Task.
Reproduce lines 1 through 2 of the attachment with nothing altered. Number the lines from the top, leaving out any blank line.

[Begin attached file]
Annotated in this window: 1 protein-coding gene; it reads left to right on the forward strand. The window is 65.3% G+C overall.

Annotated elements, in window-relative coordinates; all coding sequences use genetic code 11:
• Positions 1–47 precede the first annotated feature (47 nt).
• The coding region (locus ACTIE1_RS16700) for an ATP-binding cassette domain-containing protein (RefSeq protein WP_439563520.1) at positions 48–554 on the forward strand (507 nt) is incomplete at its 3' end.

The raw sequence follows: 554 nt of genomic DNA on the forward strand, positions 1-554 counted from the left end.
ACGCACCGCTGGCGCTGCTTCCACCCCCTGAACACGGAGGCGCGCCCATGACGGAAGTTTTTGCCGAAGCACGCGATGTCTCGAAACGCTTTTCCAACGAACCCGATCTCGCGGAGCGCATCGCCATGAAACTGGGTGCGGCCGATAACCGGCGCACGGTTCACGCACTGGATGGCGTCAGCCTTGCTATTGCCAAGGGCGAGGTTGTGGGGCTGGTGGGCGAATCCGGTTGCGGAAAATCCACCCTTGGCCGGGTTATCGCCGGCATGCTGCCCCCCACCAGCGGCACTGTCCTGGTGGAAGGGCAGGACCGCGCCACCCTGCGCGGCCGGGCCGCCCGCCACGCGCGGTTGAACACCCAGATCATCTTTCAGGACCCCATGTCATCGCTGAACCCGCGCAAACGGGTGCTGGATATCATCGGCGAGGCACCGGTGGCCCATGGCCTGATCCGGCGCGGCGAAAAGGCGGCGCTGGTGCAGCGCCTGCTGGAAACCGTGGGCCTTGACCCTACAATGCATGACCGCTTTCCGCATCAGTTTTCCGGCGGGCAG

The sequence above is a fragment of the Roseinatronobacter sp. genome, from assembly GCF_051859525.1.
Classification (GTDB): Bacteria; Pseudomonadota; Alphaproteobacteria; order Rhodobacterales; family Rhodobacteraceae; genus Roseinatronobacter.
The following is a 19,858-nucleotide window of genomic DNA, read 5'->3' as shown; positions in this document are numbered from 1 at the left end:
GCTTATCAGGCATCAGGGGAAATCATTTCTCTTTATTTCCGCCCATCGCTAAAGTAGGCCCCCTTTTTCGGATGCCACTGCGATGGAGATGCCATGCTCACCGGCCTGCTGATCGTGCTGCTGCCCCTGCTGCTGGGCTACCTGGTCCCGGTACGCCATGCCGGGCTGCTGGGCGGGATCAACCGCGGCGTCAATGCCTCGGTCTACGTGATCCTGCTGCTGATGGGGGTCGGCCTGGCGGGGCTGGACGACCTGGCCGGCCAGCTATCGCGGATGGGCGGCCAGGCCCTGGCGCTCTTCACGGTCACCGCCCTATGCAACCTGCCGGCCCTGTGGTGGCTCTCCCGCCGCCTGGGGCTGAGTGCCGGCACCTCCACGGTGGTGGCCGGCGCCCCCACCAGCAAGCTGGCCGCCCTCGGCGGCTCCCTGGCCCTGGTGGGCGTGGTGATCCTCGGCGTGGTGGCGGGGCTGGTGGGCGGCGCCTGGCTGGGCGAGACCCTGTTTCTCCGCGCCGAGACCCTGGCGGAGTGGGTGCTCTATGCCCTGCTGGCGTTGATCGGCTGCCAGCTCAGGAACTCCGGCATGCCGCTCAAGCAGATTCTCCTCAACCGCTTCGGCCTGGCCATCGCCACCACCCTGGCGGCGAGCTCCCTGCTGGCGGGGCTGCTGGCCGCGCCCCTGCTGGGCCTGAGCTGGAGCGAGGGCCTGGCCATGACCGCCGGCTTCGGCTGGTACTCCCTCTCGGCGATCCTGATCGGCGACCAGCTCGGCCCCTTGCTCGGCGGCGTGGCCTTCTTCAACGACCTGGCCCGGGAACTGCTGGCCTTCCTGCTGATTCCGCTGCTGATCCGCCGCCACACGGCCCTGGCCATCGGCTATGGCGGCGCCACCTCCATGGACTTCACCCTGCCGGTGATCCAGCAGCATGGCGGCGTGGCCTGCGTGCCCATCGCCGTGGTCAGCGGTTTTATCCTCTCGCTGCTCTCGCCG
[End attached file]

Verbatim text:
Annotated in this window: 1 protein-coding gene; it reads left to right on the forward strand. The window is 65.3% G+C overall.

Annotated elements, in window-relative coordinates; all coding sequences use genetic code 11: